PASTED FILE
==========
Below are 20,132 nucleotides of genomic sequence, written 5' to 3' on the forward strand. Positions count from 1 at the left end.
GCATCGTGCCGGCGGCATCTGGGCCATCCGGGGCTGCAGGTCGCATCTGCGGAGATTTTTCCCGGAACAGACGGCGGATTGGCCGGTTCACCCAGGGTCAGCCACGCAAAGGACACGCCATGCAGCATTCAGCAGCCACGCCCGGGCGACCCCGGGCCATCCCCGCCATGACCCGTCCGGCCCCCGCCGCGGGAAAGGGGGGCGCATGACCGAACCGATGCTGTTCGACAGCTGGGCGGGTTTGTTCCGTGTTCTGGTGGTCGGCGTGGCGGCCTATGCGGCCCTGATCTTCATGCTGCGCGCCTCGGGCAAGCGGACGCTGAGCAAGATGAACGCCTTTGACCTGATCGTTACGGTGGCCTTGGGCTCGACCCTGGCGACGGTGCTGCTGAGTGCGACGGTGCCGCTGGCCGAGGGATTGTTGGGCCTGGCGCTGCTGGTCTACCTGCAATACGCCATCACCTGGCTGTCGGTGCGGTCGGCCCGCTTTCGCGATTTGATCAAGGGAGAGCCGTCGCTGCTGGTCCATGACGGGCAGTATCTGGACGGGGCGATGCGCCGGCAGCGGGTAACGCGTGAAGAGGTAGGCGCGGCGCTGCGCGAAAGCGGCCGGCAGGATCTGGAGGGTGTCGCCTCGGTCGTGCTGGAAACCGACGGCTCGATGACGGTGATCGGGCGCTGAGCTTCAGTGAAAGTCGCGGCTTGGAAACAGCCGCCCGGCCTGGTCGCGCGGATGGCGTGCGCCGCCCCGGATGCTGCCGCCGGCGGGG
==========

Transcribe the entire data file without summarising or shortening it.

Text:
Below are 20,132 nucleotides of genomic sequence, written 5' to 3' on the forward strand. Positions count from 1 at the left end.
GCATCGTGCCGGCGGCATCTGGGCCATCCGGGGCTGCAGGTCGCATCTGCGGAGATTTTTCCCGGAACAGACGGCGGATTGGCCGGTTCACCCAGGGTCAGCCACGCAAAGGACACGCCATGCAGCATTCAGCAGCCACGCCCGGGCGACCCCGGGCCATCCCCGCCATGACCCGTCCGGCCCCCGCCGCGGGAAAGGGGGGCGCATGACCGAACCGATGCTGTTCGACAGCTGGGCGGGTTTGTTCCGTGTTCTGGTGGTCGGCGTGGCGGCCTATGCGGCCCTGATCTTCATGCTGCGCGCCTCGGGCAAGCGGACGCTGAGCAAGATGAACGCCTTTGACCTGATCGTTACGGTGGCCTTGGGCTCGACCCTGGCGACGGTGCTGCTGAGTGCGACGGTGCCGCTGGCCGAGGGATTGTTGGGCCTGGCGCTGCTGGTCTACCTGCAATACGCCATCACCTGGCTGTCGGTGCGGTCGGCCCGCTTTCGCGATTTGATCAAGGGAGAGCCGTCGCTGCTGGTCCATGACGGGCAGTATCTGGACGGGGCGATGCGCCGGCAGCGGGTAACGCGTGAAGAGGTAGGCGCGGCGCTGCGCGAAAGCGGCCGGCAGGATCTGGAGGGTGTCGCCTCGGTCGTGCTGGAAACCGACGGCTCGATGACGGTGATCGGGCGCTGAGCTTCAGTGAAAGTCGCGGCTTGGAAACAGCCGCCCGGCCTGGTCGCGCGGATGGCGTGCGCCGCCCCGGATGCTGCCGCCGGCGGGG